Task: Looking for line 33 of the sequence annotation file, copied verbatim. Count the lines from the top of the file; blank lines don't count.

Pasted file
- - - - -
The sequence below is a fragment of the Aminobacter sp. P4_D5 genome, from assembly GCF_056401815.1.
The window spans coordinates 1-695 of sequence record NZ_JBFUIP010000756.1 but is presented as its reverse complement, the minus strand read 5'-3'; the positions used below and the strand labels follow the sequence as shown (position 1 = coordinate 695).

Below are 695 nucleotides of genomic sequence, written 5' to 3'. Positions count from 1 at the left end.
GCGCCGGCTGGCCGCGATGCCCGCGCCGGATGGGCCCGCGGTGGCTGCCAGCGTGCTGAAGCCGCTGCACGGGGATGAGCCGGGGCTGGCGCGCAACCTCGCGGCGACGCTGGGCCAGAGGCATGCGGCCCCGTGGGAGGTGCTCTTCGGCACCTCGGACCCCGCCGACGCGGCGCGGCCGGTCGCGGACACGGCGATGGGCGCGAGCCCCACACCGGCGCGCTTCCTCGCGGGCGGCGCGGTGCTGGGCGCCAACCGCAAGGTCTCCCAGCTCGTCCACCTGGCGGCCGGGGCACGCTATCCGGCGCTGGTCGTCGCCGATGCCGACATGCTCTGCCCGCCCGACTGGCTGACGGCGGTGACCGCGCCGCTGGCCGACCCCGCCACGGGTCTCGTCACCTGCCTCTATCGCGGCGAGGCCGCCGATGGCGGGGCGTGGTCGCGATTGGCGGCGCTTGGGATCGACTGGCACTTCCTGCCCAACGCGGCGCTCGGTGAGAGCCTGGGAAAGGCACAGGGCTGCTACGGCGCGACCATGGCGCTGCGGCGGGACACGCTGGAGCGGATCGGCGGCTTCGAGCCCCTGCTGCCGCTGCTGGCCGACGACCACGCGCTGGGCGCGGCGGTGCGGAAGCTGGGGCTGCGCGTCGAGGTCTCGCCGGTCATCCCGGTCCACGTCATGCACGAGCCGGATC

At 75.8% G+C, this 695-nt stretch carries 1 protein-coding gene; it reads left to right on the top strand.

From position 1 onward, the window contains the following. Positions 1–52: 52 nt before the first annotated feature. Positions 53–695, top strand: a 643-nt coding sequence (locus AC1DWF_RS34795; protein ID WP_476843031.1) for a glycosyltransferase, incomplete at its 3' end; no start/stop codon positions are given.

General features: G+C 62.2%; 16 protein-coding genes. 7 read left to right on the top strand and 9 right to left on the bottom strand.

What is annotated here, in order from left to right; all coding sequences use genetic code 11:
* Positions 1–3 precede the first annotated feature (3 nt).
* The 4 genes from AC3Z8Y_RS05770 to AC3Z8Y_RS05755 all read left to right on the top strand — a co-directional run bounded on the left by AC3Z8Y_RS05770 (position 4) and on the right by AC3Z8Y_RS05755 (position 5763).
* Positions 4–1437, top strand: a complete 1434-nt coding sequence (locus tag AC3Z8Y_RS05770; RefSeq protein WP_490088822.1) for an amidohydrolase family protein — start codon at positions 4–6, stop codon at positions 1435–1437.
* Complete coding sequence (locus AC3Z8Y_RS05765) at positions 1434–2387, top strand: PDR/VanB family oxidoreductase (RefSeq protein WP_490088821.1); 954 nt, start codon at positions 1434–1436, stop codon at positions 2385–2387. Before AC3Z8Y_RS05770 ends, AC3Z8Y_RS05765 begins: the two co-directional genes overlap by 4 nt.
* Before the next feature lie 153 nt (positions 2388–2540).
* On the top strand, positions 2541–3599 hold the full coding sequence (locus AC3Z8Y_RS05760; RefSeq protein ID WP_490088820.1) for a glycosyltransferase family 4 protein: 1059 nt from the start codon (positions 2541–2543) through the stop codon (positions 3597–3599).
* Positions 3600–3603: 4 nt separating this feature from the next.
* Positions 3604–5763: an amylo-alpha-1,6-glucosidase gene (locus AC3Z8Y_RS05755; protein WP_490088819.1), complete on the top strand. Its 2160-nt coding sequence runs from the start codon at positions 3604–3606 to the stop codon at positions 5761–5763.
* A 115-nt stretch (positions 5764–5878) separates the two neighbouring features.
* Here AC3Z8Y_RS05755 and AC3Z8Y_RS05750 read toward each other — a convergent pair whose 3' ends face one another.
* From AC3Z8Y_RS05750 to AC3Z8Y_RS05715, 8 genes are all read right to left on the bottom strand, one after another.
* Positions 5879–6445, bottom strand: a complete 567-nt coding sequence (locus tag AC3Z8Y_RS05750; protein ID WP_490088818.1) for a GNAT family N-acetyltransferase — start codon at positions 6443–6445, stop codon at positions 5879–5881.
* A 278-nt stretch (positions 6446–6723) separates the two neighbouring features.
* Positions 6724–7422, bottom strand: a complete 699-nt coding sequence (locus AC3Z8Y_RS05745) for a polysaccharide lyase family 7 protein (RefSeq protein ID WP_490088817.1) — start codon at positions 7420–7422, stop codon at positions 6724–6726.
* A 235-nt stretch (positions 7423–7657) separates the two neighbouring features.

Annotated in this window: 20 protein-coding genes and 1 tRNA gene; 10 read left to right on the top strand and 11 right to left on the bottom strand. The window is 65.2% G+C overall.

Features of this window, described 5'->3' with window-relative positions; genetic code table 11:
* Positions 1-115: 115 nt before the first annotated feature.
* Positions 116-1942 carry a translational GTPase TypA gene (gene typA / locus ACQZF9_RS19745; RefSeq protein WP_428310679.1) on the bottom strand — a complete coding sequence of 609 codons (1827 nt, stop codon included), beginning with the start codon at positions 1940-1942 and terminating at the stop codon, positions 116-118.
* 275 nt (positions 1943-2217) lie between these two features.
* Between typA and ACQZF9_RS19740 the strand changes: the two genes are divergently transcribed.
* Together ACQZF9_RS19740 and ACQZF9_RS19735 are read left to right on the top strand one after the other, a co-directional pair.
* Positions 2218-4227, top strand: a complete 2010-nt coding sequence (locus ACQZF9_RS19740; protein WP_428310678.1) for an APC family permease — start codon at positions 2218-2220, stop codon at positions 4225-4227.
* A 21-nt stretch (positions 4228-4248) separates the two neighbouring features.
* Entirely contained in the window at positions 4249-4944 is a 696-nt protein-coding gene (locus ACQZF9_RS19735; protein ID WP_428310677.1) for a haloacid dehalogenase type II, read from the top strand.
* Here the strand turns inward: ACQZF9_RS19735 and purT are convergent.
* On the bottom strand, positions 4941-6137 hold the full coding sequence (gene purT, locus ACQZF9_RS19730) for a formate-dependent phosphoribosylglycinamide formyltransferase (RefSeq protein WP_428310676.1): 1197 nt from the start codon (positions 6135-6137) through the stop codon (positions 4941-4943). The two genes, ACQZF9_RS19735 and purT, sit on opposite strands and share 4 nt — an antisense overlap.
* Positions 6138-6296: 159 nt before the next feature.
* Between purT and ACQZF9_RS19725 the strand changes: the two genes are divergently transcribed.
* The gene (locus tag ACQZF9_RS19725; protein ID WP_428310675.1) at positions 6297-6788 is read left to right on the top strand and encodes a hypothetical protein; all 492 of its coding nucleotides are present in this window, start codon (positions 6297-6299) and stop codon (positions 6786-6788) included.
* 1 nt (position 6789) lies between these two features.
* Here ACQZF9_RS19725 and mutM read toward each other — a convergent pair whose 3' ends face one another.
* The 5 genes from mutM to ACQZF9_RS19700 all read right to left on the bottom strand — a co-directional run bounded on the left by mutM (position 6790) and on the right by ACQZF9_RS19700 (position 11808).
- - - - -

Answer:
* Entirely contained in the window at positions 4249-4944 is a 696-nt protein-coding gene (locus ACQZF9_RS19735; protein ID WP_428310677.1) for a haloacid dehalogenase type II, read from the top strand.